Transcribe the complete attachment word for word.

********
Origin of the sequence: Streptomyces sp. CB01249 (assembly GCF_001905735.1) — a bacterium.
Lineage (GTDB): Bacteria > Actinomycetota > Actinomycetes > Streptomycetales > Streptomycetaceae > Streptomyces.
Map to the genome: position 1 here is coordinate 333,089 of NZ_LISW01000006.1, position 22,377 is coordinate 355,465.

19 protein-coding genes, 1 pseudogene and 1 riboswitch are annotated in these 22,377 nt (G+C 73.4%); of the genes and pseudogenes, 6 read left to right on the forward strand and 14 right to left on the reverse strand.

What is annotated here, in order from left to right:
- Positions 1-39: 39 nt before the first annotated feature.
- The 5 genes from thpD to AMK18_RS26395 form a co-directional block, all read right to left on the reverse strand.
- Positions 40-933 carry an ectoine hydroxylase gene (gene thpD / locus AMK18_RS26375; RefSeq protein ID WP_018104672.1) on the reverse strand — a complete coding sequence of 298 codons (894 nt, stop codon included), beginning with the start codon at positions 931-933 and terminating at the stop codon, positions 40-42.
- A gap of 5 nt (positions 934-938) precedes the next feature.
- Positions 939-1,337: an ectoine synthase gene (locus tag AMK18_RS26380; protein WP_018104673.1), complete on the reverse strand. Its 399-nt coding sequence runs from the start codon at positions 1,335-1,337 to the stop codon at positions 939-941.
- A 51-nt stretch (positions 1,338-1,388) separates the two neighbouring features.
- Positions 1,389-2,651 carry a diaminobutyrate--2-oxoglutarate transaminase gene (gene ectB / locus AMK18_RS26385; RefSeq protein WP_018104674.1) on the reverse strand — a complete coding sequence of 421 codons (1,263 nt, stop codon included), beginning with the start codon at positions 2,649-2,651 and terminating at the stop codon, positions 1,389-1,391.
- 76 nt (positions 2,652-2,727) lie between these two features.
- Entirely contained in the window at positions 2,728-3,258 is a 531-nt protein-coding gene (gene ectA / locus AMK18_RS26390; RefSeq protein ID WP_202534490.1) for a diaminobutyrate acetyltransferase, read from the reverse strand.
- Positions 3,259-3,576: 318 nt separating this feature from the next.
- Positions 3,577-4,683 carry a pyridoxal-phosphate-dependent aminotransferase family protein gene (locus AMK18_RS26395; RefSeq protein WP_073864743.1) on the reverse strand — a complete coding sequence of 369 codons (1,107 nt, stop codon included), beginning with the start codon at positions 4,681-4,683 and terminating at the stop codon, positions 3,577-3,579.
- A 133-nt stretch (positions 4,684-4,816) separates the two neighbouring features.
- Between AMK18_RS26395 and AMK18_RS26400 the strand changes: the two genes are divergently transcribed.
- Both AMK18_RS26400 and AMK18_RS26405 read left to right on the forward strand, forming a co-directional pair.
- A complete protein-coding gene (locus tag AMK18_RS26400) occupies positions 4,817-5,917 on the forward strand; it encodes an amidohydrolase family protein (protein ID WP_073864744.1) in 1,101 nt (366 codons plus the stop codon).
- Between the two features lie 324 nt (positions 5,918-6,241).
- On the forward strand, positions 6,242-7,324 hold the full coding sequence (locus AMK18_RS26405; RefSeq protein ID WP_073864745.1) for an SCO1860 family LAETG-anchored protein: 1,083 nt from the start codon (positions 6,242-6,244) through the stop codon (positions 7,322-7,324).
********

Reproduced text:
Origin of the sequence: Streptomyces sp. CB01249 (assembly GCF_001905735.1) — a bacterium.
Lineage (GTDB): Bacteria > Actinomycetota > Actinomycetes > Streptomycetales > Streptomycetaceae > Streptomyces.
Map to the genome: position 1 here is coordinate 333,089 of NZ_LISW01000006.1, position 22,377 is coordinate 355,465.

19 protein-coding genes, 1 pseudogene and 1 riboswitch are annotated in these 22,377 nt (G+C 73.4%); of the genes and pseudogenes, 6 read left to right on the forward strand and 14 right to left on the reverse strand.

What is annotated here, in order from left to right:
- Positions 1-39: 39 nt before the first annotated feature.
- The 5 genes from thpD to AMK18_RS26395 form a co-directional block, all read right to left on the reverse strand.
- Positions 40-933 carry an ectoine hydroxylase gene (gene thpD / locus AMK18_RS26375; RefSeq protein ID WP_018104672.1) on the reverse strand — a complete coding sequence of 298 codons (894 nt, stop codon included), beginning with the start codon at positions 931-933 and terminating at the stop codon, positions 40-42.
- A gap of 5 nt (positions 934-938) precedes the next feature.
- Positions 939-1,337: an ectoine synthase gene (locus tag AMK18_RS26380; protein WP_018104673.1), complete on the reverse strand. Its 399-nt coding sequence runs from the start codon at positions 1,335-1,337 to the stop codon at positions 939-941.
- A 51-nt stretch (positions 1,338-1,388) separates the two neighbouring features.
- Positions 1,389-2,651 carry a diaminobutyrate--2-oxoglutarate transaminase gene (gene ectB / locus AMK18_RS26385; RefSeq protein WP_018104674.1) on the reverse strand — a complete coding sequence of 421 codons (1,263 nt, stop codon included), beginning with the start codon at positions 2,649-2,651 and terminating at the stop codon, positions 1,389-1,391.
- 76 nt (positions 2,652-2,727) lie between these two features.
- Entirely contained in the window at positions 2,728-3,258 is a 531-nt protein-coding gene (gene ectA / locus AMK18_RS26390; RefSeq protein ID WP_202534490.1) for a diaminobutyrate acetyltransferase, read from the reverse strand.
- Positions 3,259-3,576: 318 nt separating this feature from the next.
- Positions 3,577-4,683 carry a pyridoxal-phosphate-dependent aminotransferase family protein gene (locus AMK18_RS26395; RefSeq protein WP_073864743.1) on the reverse strand — a complete coding sequence of 369 codons (1,107 nt, stop codon included), beginning with the start codon at positions 4,681-4,683 and terminating at the stop codon, positions 3,577-3,579.
- A 133-nt stretch (positions 4,684-4,816) separates the two neighbouring features.
- Between AMK18_RS26395 and AMK18_RS26400 the strand changes: the two genes are divergently transcribed.
- Both AMK18_RS26400 and AMK18_RS26405 read left to right on the forward strand, forming a co-directional pair.
- A complete protein-coding gene (locus tag AMK18_RS26400) occupies positions 4,817-5,917 on the forward strand; it encodes an amidohydrolase family protein (protein ID WP_073864744.1) in 1,101 nt (366 codons plus the stop codon).
- Between the two features lie 324 nt (positions 5,918-6,241).
- On the forward strand, positions 6,242-7,324 hold the full coding sequence (locus AMK18_RS26405; RefSeq protein ID WP_073864745.1) for an SCO1860 family LAETG-anchored protein: 1,083 nt from the start codon (positions 6,242-6,244) through the stop codon (positions 7,322-7,324).